•'s comprehensive solution for data pipeline automation and its global presence.
  • The three planes (build, control, and ops) of's approach to automate and manage pipelines effectively.
  • The potential of generative AI in data engineering to simplify tasks, bridge skill gaps, and optimize code, accelerating individual growth and career progression.


Welcome back data enthusiasts. You're tuned into another exhilarating episode of the modern data show, where we dive deep into the ever- evolving world of the data and its incredible impacts on our lives. Today, we have Sean Knapp, the CEO and founder of Ascend. io, which is at the forefront of data pipeline automation, revolutionizing the way organizations build and manage intelligent data pipelines. Welcome to the show, Sean.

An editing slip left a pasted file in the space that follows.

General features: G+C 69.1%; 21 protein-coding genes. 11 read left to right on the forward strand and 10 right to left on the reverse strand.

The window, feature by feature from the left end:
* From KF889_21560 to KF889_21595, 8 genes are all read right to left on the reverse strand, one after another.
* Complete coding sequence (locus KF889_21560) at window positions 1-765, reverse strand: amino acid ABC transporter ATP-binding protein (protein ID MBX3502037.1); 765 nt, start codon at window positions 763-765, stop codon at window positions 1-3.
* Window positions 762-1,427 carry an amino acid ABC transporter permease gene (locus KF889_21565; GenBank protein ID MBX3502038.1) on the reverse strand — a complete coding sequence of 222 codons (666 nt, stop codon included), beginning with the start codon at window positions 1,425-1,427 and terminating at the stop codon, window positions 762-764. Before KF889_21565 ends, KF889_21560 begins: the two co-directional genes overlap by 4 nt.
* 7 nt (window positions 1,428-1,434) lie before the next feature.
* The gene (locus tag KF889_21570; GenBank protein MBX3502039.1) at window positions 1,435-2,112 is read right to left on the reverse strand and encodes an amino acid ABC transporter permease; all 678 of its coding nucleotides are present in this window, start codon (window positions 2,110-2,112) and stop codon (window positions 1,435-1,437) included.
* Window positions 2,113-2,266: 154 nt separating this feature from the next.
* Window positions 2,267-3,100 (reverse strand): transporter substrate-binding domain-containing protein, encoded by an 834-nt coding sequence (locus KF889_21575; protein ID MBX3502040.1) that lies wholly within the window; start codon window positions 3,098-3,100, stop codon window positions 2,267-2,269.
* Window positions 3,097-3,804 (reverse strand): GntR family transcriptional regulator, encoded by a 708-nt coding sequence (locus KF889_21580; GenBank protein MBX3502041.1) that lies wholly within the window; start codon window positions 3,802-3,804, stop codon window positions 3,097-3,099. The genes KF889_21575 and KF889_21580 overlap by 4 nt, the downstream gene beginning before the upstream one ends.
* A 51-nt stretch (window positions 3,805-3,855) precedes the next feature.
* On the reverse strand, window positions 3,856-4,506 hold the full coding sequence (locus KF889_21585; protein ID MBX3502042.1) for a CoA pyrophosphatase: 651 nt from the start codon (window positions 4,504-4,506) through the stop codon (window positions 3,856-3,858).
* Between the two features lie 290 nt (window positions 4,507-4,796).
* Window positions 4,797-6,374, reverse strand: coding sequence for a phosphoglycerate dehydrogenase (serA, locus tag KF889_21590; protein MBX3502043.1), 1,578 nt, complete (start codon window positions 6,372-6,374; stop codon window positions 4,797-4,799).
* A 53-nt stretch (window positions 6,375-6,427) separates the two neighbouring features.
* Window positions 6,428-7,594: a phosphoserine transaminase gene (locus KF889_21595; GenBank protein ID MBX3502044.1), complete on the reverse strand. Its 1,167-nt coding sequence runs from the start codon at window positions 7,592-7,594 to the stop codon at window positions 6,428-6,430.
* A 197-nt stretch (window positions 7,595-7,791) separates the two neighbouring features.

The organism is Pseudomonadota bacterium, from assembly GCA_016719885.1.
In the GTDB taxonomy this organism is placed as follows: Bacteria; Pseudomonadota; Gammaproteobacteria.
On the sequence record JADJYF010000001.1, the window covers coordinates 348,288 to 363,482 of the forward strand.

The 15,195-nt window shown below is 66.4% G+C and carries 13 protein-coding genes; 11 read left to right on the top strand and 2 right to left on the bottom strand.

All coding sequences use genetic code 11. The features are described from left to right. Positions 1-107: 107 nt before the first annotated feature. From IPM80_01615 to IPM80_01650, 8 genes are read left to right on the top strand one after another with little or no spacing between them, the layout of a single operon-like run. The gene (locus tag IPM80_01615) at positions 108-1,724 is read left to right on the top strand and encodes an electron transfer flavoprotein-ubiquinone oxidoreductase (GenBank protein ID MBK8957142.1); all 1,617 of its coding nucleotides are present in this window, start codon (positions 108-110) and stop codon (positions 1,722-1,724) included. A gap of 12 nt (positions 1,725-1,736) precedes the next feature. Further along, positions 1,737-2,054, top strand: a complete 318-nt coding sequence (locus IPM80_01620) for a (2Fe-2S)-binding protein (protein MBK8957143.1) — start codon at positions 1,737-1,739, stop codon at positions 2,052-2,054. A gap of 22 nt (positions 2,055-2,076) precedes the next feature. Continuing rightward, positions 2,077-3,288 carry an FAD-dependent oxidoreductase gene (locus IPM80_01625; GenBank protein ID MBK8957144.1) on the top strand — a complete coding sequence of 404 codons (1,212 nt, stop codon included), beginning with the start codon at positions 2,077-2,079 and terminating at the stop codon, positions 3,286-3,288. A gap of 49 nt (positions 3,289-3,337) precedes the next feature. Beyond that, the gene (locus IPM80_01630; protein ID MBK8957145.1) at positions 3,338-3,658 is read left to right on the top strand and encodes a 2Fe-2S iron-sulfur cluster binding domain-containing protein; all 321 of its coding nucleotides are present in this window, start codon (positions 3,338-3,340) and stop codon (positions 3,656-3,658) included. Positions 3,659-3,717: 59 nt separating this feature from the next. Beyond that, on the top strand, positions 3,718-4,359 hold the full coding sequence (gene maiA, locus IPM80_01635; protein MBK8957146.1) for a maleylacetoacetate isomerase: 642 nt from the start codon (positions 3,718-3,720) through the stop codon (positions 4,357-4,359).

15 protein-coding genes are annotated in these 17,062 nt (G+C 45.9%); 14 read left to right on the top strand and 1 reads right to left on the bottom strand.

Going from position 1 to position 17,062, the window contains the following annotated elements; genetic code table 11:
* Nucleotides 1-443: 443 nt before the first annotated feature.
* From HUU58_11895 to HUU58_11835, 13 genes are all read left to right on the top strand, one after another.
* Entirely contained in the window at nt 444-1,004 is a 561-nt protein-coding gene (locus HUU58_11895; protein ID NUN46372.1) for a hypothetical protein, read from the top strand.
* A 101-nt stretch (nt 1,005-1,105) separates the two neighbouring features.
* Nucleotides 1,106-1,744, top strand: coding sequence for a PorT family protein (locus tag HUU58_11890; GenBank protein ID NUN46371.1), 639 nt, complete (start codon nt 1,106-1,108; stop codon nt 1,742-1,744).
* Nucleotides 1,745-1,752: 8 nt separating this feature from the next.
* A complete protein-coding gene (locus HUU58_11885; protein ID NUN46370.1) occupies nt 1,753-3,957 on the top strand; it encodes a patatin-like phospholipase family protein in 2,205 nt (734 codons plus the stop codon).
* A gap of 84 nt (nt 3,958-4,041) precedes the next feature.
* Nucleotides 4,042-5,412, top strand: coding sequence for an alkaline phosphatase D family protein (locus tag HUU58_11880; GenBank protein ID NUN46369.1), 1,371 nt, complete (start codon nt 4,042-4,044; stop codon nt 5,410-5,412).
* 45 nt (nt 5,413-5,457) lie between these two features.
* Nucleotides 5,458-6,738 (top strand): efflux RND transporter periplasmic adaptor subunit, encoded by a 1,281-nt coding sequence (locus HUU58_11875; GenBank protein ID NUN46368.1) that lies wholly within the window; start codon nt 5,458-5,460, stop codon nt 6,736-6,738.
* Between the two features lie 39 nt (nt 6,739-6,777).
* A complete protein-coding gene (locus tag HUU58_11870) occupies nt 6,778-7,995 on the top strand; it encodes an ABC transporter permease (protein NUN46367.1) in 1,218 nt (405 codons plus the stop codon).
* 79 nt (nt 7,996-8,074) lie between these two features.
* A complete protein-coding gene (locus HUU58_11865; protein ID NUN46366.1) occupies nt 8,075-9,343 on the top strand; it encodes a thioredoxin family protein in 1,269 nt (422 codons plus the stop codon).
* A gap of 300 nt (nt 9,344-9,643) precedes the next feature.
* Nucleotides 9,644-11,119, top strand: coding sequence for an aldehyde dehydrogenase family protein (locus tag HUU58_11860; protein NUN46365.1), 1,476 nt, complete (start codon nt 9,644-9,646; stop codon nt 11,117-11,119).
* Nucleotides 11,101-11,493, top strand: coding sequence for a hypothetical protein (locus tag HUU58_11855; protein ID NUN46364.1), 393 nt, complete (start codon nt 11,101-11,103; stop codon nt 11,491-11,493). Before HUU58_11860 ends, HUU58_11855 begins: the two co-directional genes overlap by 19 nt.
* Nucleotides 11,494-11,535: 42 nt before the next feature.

Thanks for having me. Aayush.
Sean. So let's start with the very first question. Tell us a little bit more about your background. We'd love to know a little bit more about Ascend and what it does, but before we even get into what does Ascend do, we'd love to get a backstory of how did it all happen?